If you haven’t been driving around much in the last, say, oh, six months, take a drive. It’s safe and you can do it without a mask.
What may strike you is this: your favorite bars and restaurants may be closed (for good). Or closing or in trouble. Sadly, these familiar places are also victims of COVID-19.
These are, without question, perilous times of political, social, and economic chaos, confusion, and uncertainty. We are bludgeoned each day with the emerging threat and evolution of COVID-19 and battered by conflicting and rapidly shifting recommendations from the public health, political, and medical communities.
Graphs, charts, and percentages and educated predictions dominate the headlines. No one knows where this multi-headed hydra will emerge with a vengeance, again. We see tremendous geographic differences in the occurrence of this pandemic. Adjacent cities and states can have radically divergent new cases and deaths based upon social behaviors.
But let us create our own GPS to guide us through the pandemic fog. After all, our life and the lives of our families hang in the balance. And so do the livelihoods of our friends in the hospitality industry.
Despite political rancor and confusion, we must follow three solid fundamentals about protecting ourselves from COVID that have been well described and scientifically based (wear a mask, wash your hands, be aware of the risks of crowds).
Okay, we all get it—hardly new news. But we can more confidently shift the odds in our favor by understanding a relatively small study from the upper Midwest.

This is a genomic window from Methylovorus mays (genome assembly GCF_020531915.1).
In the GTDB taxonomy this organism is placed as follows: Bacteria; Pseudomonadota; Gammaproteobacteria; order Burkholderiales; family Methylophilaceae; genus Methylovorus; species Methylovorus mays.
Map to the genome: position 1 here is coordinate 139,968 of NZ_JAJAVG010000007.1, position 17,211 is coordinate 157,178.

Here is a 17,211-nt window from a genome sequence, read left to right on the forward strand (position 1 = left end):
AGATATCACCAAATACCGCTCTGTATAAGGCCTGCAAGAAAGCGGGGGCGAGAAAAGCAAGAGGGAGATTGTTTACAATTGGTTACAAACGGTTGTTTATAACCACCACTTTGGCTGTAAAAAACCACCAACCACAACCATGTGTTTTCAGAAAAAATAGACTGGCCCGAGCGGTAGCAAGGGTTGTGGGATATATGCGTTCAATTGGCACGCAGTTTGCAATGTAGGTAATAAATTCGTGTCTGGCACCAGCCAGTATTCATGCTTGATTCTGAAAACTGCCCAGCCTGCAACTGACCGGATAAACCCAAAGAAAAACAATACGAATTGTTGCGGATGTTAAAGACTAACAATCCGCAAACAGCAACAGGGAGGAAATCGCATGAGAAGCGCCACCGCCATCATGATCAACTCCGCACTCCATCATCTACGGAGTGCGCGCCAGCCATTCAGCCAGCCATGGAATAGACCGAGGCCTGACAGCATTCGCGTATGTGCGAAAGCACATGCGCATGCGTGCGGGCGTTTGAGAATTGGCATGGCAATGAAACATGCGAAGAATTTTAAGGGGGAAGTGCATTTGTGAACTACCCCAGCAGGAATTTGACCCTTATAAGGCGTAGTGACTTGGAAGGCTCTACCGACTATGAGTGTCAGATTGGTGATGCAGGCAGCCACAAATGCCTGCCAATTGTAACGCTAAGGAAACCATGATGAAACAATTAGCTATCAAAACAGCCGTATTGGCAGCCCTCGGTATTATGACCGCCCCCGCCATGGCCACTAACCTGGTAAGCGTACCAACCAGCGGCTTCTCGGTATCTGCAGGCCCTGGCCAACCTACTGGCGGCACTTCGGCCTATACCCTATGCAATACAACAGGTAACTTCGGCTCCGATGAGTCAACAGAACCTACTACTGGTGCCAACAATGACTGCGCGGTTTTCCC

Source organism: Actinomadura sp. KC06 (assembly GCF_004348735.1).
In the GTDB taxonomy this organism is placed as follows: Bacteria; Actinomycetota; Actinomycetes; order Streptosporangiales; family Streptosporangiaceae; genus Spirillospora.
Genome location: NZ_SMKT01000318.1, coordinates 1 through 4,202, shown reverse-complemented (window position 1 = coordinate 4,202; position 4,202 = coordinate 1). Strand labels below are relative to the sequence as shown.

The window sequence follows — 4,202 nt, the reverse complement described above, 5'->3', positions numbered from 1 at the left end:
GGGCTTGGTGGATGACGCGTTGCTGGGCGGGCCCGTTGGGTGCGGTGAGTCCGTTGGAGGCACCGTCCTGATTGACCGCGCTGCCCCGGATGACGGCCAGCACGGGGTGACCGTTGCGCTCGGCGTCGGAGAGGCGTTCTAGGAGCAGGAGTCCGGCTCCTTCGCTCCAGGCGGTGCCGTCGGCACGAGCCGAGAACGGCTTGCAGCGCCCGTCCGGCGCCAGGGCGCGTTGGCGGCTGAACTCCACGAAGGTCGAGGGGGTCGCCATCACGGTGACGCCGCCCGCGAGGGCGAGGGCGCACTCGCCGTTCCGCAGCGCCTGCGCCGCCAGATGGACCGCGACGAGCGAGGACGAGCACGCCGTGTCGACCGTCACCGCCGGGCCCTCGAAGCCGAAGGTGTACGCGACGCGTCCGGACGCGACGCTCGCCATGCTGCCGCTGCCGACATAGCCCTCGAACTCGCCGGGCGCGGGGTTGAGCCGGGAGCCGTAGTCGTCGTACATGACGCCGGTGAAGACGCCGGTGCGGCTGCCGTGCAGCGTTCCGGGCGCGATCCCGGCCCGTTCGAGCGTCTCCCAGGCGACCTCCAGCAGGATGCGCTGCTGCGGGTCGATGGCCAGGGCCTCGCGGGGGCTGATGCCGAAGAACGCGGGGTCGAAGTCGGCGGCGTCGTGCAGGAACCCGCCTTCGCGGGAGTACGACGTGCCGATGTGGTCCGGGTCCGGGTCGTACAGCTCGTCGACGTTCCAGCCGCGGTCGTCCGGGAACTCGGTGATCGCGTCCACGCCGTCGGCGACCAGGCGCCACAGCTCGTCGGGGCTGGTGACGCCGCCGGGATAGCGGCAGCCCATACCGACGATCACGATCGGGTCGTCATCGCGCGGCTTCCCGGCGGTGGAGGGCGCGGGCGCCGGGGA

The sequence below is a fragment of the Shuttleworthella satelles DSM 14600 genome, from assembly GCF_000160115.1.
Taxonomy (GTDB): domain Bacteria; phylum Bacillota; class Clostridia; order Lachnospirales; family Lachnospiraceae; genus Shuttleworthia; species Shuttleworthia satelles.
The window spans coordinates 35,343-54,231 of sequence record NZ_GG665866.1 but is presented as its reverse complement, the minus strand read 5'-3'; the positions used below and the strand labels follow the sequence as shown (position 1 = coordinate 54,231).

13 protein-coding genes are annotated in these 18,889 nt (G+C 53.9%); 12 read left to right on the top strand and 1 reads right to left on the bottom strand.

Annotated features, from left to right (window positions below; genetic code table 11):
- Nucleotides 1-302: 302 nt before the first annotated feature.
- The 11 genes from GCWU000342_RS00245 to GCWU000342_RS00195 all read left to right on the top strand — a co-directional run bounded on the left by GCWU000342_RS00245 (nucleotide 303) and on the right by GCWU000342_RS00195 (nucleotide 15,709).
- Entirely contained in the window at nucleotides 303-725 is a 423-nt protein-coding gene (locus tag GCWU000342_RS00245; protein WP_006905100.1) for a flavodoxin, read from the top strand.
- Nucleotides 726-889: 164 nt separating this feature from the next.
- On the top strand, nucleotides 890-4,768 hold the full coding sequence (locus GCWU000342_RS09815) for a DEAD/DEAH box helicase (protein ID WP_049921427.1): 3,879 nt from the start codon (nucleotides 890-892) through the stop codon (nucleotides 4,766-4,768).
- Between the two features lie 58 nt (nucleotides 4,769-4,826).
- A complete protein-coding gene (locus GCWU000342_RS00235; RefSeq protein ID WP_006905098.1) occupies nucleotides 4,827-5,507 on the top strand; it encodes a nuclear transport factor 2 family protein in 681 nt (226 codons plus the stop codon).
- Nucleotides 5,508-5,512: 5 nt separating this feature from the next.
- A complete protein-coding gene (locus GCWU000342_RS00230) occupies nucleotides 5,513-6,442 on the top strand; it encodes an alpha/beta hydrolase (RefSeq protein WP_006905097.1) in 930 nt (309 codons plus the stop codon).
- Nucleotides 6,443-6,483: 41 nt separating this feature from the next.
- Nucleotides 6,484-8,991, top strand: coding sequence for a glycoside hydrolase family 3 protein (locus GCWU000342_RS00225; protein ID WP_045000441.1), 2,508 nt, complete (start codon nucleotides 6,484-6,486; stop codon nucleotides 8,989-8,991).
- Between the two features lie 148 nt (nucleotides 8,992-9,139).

In one city, 314 people sought outpatient care for an upper respiratory illness. Those who were COVID positive were more than twice as likely to have been in a bar or restaurant compared with those who were COVID negative. And in these establishments it would have been difficult to eat and drink and continuously have a mask in place. In such places, despite distancing guidelines and tables separated, individuals are typically in close contact with each other.
An additional study confirmed that individuals who tested positive for COVID-19 were almost four times as likely to have been in bars or coffee shops and almost three times more likely to have been in a restaurant. I don’t need a study with statistical analysis to say with confidence that my friend’s twenty-something daughter who went to a bar brought COVID home and infected her immunocompromised father who is in the hospital right now.
We now know that becoming infected with COVID-19 has ominous health consequences in the short term and later. Of course, there is the acute event that puts you in bed wanting to die or in the ICU possibly dying. But we are now aware of the “long haulers.” These are individuals who do survive the initial event but may have long-term impacts on intellectual functioning, chronic fatigue, and heart disease caused by COVID.
Becoming exposed to the virus in most circumstances is not a random event. Becoming infected almost always follows a pattern of direct contact with someone who was shedding the virus. Armed with credible knowledge from responsible authorities, we can alter our behaviors to shift the odds in our favor.
My wife and I have started to order takeout to help our favorite restaurants weather the storm. We long for the day when we can go into an eating establishment without having to wear a mask, sit at a table near other people we know, order and eat our favorite meals, chat happily with the server, shake hands with the restaurant owner who is a friend, and welcome us all back to the world.
Until then, order to go and eat in your home and stay safe.